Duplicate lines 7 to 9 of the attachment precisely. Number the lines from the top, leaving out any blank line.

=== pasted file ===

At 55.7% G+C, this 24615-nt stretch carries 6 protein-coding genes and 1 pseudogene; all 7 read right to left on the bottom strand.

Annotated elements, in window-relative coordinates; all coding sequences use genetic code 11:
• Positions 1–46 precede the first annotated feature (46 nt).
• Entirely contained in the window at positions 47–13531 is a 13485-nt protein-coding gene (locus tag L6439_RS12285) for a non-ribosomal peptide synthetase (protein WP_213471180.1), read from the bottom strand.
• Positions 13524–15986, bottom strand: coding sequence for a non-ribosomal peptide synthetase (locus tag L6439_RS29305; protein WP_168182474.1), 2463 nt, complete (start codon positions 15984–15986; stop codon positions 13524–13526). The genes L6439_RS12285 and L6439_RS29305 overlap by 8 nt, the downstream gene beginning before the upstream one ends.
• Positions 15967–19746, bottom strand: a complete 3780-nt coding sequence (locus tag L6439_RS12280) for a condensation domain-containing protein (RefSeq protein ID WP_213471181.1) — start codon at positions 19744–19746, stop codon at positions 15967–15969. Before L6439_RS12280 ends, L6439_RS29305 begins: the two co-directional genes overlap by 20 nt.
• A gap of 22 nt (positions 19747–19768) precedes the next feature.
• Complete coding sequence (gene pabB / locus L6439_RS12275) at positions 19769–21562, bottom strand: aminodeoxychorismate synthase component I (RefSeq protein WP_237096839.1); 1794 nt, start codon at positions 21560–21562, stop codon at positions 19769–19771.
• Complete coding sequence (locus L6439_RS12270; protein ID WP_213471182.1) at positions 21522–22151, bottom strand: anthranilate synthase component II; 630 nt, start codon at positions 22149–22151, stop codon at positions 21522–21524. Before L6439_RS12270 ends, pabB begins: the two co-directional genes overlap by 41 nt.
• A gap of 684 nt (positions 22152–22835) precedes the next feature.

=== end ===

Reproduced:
• A gap of 22 nt (positions 19747–19768) precedes the next feature.
• Complete coding sequence (gene pabB / locus L6439_RS12275) at positions 19769–21562, bottom strand: aminodeoxychorismate synthase component I (RefSeq protein WP_237096839.1); 1794 nt, start codon at positions 21560–21562, stop codon at positions 19769–19771.
• Complete coding sequence (locus L6439_RS12270; protein ID WP_213471182.1) at positions 21522–22151, bottom strand: anthranilate synthase component II; 630 nt, start codon at positions 22149–22151, stop codon at positions 21522–21524. Before L6439_RS12270 ends, pabB begins: the two co-directional genes overlap by 41 nt.